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Ryan Lee Wong and Christopher Soto are two writers and organizers whose debut books address policing and incarceration in the landscape of Los Angeles, where they are both from. Wong’s book, Which Side Are You On (Catapult), is set against the backdrop of the first Black Lives Matter movement and follows a young activist trying to understand the BLM movement as it relates to the 1992 uprising against police brutality in South LA. Soto’s book, Diaries of a Terrorist (Copper Canyon Press), is a poetry collection that begins on a local scale, denouncing the police’s murder of their neighbor in California, and it ends on a philosophical meditation about what constitutes violence and how we respond to it outside of punitive frameworks.
Both writers have strong ties to faith: Wong is a Zen Buddhist who lived for two years at a temple outside New York, and Soto was raised Catholic and is currently researching pre-colonial spiritual practices in El Salvador. This conversation interweaves faith, abolition, and writing, and how they strengthen each other.
Ryan Lee Wong: One part of abolition that’s always moved me is its creativity: that is, when someone says, Well, how would society function without police or prisons? This shows the possibility for imagination—that one can imagine a world kept in line without guns, a world without massive cages. So abolition forces us to use our creativity, to imagine different ways of being together.
How has abolition informed your creative process?
Christopher Soto: I think that’s right. Abolition is a practice of imagination and of faith. Abolition necessitates a poetic leap into the unknown. It is a way of saying, I know a better way of living is possible. Let’s work towards that. Many people are afraid to discuss abolition because they have been socialized into equating the police with their personal safety. Thus, to question the police is to question their most fundamental survivalistic instincts. With this in mind, I try to name policing and state violence as also a threat to one’s personal safety since it involves kidnapping and human caging at best. It involves extrajudicial murders so often. Then I try to get people to think about non-punitive ways that we can address violence, move towards healing and end the cycles of retribution. I’d love to also hear about the relationship between policing and your faith.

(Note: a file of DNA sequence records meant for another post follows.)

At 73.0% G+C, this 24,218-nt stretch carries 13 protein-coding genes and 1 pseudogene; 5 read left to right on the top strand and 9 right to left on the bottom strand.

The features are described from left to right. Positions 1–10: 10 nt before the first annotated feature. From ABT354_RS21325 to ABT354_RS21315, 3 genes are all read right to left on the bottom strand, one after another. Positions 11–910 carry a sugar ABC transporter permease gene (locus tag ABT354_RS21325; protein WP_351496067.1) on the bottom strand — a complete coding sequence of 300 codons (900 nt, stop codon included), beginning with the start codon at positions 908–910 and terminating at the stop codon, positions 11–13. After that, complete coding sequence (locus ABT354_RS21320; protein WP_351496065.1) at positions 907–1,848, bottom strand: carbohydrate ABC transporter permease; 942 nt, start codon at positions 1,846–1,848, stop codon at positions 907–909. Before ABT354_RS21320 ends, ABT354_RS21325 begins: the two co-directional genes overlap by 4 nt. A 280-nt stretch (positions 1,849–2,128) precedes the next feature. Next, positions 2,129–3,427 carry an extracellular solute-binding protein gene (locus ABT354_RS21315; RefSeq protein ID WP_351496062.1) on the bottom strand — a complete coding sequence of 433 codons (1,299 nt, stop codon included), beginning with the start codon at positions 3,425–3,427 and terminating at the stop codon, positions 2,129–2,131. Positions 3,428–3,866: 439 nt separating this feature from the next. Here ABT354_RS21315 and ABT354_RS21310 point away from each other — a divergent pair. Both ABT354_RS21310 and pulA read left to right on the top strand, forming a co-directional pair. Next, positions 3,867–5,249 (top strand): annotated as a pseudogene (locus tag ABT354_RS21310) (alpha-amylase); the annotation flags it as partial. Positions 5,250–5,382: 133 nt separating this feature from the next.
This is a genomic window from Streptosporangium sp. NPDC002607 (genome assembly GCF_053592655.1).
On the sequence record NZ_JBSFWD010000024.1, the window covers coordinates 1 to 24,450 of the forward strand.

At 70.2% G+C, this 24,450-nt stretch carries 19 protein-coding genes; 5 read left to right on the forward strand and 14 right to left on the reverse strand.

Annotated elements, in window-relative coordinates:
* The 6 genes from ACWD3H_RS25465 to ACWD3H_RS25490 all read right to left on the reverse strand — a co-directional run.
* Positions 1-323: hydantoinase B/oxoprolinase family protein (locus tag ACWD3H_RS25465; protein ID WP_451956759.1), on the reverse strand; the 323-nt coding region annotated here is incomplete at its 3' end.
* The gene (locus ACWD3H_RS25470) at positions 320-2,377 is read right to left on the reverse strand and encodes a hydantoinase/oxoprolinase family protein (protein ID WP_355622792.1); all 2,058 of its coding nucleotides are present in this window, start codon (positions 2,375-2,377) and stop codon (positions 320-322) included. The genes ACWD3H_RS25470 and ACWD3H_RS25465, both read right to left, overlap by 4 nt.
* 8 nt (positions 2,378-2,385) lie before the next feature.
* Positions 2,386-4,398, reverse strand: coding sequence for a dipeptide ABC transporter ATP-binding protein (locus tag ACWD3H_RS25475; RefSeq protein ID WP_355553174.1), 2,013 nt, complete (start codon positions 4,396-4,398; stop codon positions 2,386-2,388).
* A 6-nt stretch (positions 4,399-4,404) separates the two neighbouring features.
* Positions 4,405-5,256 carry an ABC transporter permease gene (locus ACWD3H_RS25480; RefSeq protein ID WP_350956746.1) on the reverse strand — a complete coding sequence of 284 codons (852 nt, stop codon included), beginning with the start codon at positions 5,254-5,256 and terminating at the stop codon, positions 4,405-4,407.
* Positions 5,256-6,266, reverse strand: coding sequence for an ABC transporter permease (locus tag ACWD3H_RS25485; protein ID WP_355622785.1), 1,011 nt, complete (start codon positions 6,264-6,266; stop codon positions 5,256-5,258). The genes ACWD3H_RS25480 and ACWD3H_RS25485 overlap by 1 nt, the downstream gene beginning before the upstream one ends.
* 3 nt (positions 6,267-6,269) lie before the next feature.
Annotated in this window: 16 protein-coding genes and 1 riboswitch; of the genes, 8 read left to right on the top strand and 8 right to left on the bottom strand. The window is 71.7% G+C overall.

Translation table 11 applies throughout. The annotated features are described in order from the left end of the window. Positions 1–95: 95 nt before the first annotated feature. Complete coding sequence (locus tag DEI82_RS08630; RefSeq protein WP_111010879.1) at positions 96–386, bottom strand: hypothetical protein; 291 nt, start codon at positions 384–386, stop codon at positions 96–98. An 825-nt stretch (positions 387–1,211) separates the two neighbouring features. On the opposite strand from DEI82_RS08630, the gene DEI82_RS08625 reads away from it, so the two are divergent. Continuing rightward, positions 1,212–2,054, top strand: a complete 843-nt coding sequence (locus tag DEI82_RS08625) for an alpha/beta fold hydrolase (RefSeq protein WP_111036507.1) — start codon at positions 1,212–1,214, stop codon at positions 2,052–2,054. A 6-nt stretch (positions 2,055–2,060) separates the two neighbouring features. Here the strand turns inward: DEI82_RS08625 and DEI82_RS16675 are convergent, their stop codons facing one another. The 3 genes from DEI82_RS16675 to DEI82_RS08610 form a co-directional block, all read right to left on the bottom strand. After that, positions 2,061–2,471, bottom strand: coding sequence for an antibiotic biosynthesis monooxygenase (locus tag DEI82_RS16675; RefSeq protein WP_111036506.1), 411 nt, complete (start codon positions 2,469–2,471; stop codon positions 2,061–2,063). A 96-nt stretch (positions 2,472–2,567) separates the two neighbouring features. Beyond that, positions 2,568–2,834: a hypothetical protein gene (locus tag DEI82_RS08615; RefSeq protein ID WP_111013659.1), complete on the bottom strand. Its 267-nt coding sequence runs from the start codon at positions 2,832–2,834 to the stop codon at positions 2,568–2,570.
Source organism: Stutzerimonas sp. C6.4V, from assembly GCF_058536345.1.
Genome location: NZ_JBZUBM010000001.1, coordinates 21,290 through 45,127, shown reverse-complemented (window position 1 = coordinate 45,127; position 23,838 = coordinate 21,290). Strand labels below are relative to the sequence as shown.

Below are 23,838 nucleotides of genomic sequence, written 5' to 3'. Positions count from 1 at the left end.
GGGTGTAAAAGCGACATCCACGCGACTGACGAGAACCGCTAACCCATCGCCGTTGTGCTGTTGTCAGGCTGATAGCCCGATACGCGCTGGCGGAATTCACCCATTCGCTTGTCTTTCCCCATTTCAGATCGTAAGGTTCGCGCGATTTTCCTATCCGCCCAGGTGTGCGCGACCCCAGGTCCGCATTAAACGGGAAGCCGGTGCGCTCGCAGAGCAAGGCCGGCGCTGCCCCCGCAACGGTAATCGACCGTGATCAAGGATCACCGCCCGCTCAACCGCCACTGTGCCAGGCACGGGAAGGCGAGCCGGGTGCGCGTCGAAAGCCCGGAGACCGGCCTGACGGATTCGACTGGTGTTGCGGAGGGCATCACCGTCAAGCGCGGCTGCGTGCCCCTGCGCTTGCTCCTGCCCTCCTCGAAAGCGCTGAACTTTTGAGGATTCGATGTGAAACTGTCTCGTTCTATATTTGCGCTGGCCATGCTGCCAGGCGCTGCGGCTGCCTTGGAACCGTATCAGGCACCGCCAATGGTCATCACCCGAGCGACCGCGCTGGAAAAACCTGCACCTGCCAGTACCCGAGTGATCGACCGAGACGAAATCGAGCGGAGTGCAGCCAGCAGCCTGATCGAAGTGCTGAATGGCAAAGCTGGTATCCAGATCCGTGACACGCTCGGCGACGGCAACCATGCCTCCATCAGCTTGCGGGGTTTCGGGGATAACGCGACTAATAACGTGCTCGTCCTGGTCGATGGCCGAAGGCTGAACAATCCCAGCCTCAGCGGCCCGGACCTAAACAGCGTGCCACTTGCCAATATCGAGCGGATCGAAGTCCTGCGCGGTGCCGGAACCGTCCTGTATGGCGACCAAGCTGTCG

RW: I was introduced to abolition around the same time I began Buddhist practice, and the Black Lives Matter protests were all around us, and I was starting to realize that these police killings were not accidents or blips that could be solved by body cameras, but very much part of a long and intentional design. Both helped me hold the long view: abolition goes to the root causes of violence, to systemic racism and poverty and geography and how that sets up violent situations between police and community; Buddhism gave me the framework of suffering and liberation from suffering, that we must care for what’s in our minds and bodies in order to be free, or else we will unconsciously end up repeating the same cycles.
Someone asked the Buddha about being a just ruler, and he told the story of a ruler whose towns were being attacked by brigands. His spiritual advisor told him not to punish and execute the brigands, but instead: “To those in the kingdom who are engaged in cultivating crops and raising cattle, let Your Majesty distribute grain and fodder; to those in trade, give capital; to those in government service assign proper living wages. Then those people, being intent on their own occupations, will not harm the kingdom.” The Buddha adds that once this happened, “the people, with joy in their hearts, playing with their children, dwelled in open houses.”
In short, the way to end social violence is to provide people with what they need to live. If we want to dwell in open houses, we have to get to the root reasons people would create unsafe situations, we have to look at scarcity.
How does abolition intersect with faith for you?
CS: It’s been years since I’ve been a practicing Catholic, but I still love to speak about Christ with my friend and poet, Alysia Nicole Harris. In relation to abolition, we have spoken about John 8: 3-7, which reads:
3 And the scribes and Pharisees brought unto him a woman taken in adultery; and when they had set her in the midst,
4 They say unto him, Master, this woman was taken in adultery, in the very act.
5 Now Moses in the law commanded us, that such should be stoned: but what sayest thou?
6 This they said, tempting him, that they might have to accuse him. But Jesus stooped down, and with his finger wrote on the ground, as though he heard them not.